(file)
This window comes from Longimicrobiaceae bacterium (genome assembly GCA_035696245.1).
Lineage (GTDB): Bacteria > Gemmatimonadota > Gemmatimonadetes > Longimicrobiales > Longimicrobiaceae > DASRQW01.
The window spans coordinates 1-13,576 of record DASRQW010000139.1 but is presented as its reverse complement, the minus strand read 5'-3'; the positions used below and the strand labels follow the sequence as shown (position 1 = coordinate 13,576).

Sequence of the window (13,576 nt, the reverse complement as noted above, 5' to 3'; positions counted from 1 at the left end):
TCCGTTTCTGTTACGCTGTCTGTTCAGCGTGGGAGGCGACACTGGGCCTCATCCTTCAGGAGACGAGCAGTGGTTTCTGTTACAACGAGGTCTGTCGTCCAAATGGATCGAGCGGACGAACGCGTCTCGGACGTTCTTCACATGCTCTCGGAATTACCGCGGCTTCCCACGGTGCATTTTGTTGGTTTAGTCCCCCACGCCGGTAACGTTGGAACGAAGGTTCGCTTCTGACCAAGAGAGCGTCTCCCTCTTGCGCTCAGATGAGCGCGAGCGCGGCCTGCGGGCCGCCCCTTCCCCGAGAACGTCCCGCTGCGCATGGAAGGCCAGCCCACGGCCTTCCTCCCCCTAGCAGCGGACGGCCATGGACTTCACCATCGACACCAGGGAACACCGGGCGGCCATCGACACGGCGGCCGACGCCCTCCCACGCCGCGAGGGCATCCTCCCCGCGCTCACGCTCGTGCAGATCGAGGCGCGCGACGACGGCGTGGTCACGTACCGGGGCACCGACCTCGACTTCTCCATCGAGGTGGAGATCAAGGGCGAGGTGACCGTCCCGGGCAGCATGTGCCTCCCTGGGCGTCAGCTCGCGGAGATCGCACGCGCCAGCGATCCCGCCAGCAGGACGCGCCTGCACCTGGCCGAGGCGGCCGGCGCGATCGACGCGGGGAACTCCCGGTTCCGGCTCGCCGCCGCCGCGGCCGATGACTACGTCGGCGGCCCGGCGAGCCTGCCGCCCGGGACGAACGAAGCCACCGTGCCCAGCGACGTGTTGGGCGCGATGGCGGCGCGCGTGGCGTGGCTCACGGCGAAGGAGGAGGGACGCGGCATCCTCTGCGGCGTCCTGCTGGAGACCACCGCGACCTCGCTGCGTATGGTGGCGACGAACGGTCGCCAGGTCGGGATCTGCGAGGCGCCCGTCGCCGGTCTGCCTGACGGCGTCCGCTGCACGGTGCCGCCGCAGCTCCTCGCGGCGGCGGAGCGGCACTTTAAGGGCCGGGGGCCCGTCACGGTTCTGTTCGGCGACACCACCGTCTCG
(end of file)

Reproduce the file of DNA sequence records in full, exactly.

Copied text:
This window comes from Longimicrobiaceae bacterium (genome assembly GCA_035696245.1).
Lineage (GTDB): Bacteria > Gemmatimonadota > Gemmatimonadetes > Longimicrobiales > Longimicrobiaceae > DASRQW01.
The window spans coordinates 1-13,576 of record DASRQW010000139.1 but is presented as its reverse complement, the minus strand read 5'-3'; the positions used below and the strand labels follow the sequence as shown (position 1 = coordinate 13,576).

Sequence of the window (13,576 nt, the reverse complement as noted above, 5' to 3'; positions counted from 1 at the left end):
TCCGTTTCTGTTACGCTGTCTGTTCAGCGTGGGAGGCGACACTGGGCCTCATCCTTCAGGAGACGAGCAGTGGTTTCTGTTACAACGAGGTCTGTCGTCCAAATGGATCGAGCGGACGAACGCGTCTCGGACGTTCTTCACATGCTCTCGGAATTACCGCGGCTTCCCACGGTGCATTTTGTTGGTTTAGTCCCCCACGCCGGTAACGTTGGAACGAAGGTTCGCTTCTGACCAAGAGAGCGTCTCCCTCTTGCGCTCAGATGAGCGCGAGCGCGGCCTGCGGGCCGCCCCTTCCCCGAGAACGTCCCGCTGCGCATGGAAGGCCAGCCCACGGCCTTCCTCCCCCTAGCAGCGGACGGCCATGGACTTCACCATCGACACCAGGGAACACCGGGCGGCCATCGACACGGCGGCCGACGCCCTCCCACGCCGCGAGGGCATCCTCCCCGCGCTCACGCTCGTGCAGATCGAGGCGCGCGACGACGGCGTGGTCACGTACCGGGGCACCGACCTCGACTTCTCCATCGAGGTGGAGATCAAGGGCGAGGTGACCGTCCCGGGCAGCATGTGCCTCCCTGGGCGTCAGCTCGCGGAGATCGCACGCGCCAGCGATCCCGCCAGCAGGACGCGCCTGCACCTGGCCGAGGCGGCCGGCGCGATCGACGCGGGGAACTCCCGGTTCCGGCTCGCCGCCGCCGCGGCCGATGACTACGTCGGCGGCCCGGCGAGCCTGCCGCCCGGGACGAACGAAGCCACCGTGCCCAGCGACGTGTTGGGCGCGATGGCGGCGCGCGTGGCGTGGCTCACGGCGAAGGAGGAGGGACGCGGCATCCTCTGCGGCGTCCTGCTGGAGACCACCGCGACCTCGCTGCGTATGGTGGCGACGAACGGTCGCCAGGTCGGGATCTGCGAGGCGCCCGTCGCCGGTCTGCCTGACGGCGTCCGCTGCACGGTGCCGCCGCAGCTCCTCGCGGCGGCGGAGCGGCACTTTAAGGGCCGGGGGCCCGTCACGGTTCTGTTCGGCGACACCACCGTCTCG